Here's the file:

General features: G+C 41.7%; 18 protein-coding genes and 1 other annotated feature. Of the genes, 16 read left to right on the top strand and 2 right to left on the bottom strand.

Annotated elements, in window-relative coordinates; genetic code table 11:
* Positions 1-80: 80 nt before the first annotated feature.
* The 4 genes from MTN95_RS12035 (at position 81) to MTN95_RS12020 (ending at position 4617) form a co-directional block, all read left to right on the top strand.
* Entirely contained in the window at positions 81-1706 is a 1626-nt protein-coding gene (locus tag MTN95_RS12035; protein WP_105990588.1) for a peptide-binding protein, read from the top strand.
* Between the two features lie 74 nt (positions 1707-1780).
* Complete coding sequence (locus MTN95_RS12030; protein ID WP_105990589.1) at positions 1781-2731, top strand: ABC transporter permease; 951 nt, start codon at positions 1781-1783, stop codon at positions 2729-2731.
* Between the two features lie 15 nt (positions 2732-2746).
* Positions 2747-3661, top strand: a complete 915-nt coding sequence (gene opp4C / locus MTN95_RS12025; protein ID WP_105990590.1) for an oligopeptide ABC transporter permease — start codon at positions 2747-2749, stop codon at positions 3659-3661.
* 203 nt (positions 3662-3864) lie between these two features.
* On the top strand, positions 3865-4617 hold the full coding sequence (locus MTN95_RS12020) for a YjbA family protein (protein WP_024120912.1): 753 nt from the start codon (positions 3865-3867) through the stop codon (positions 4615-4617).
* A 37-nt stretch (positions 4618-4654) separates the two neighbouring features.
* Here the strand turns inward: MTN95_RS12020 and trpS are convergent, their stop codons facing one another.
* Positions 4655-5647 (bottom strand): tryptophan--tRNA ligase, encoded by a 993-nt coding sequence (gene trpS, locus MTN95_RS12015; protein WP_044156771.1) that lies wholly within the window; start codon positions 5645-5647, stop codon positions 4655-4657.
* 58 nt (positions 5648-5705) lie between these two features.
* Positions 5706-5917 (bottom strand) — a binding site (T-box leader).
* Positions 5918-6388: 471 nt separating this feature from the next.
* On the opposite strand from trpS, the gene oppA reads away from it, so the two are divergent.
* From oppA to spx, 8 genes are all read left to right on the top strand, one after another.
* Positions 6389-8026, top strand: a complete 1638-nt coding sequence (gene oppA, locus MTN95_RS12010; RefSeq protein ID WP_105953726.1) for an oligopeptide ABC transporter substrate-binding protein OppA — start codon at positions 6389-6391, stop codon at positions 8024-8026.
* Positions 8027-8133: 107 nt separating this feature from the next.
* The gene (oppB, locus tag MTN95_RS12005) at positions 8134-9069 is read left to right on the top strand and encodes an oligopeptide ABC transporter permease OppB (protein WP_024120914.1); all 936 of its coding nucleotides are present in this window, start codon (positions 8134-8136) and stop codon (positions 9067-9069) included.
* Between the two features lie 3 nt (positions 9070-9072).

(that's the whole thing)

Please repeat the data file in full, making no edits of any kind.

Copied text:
General features: G+C 41.7%; 18 protein-coding genes and 1 other annotated feature. Of the genes, 16 read left to right on the top strand and 2 right to left on the bottom strand.

Annotated elements, in window-relative coordinates; genetic code table 11:
* Positions 1-80: 80 nt before the first annotated feature.
* The 4 genes from MTN95_RS12035 (at position 81) to MTN95_RS12020 (ending at position 4617) form a co-directional block, all read left to right on the top strand.
* Entirely contained in the window at positions 81-1706 is a 1626-nt protein-coding gene (locus tag MTN95_RS12035; protein WP_105990588.1) for a peptide-binding protein, read from the top strand.
* Between the two features lie 74 nt (positions 1707-1780).
* Complete coding sequence (locus MTN95_RS12030; protein ID WP_105990589.1) at positions 1781-2731, top strand: ABC transporter permease; 951 nt, start codon at positions 1781-1783, stop codon at positions 2729-2731.
* Between the two features lie 15 nt (positions 2732-2746).
* Positions 2747-3661, top strand: a complete 915-nt coding sequence (gene opp4C / locus MTN95_RS12025; protein ID WP_105990590.1) for an oligopeptide ABC transporter permease — start codon at positions 2747-2749, stop codon at positions 3659-3661.
* 203 nt (positions 3662-3864) lie between these two features.
* On the top strand, positions 3865-4617 hold the full coding sequence (locus MTN95_RS12020) for a YjbA family protein (protein WP_024120912.1): 753 nt from the start codon (positions 3865-3867) through the stop codon (positions 4615-4617).
* A 37-nt stretch (positions 4618-4654) separates the two neighbouring features.
* Here the strand turns inward: MTN95_RS12020 and trpS are convergent, their stop codons facing one another.
* Positions 4655-5647 (bottom strand): tryptophan--tRNA ligase, encoded by a 993-nt coding sequence (gene trpS, locus MTN95_RS12015; protein WP_044156771.1) that lies wholly within the window; start codon positions 5645-5647, stop codon positions 4655-4657.
* 58 nt (positions 5648-5705) lie between these two features.
* Positions 5706-5917 (bottom strand) — a binding site (T-box leader).
* Positions 5918-6388: 471 nt separating this feature from the next.
* On the opposite strand from trpS, the gene oppA reads away from it, so the two are divergent.
* From oppA to spx, 8 genes are all read left to right on the top strand, one after another.
* Positions 6389-8026, top strand: a complete 1638-nt coding sequence (gene oppA, locus MTN95_RS12010; RefSeq protein ID WP_105953726.1) for an oligopeptide ABC transporter substrate-binding protein OppA — start codon at positions 6389-6391, stop codon at positions 8024-8026.
* Positions 8027-8133: 107 nt separating this feature from the next.
* The gene (oppB, locus tag MTN95_RS12005) at positions 8134-9069 is read left to right on the top strand and encodes an oligopeptide ABC transporter permease OppB (protein WP_024120914.1); all 936 of its coding nucleotides are present in this window, start codon (positions 8134-8136) and stop codon (positions 9067-9069) included.
* Between the two features lie 3 nt (positions 9070-9072).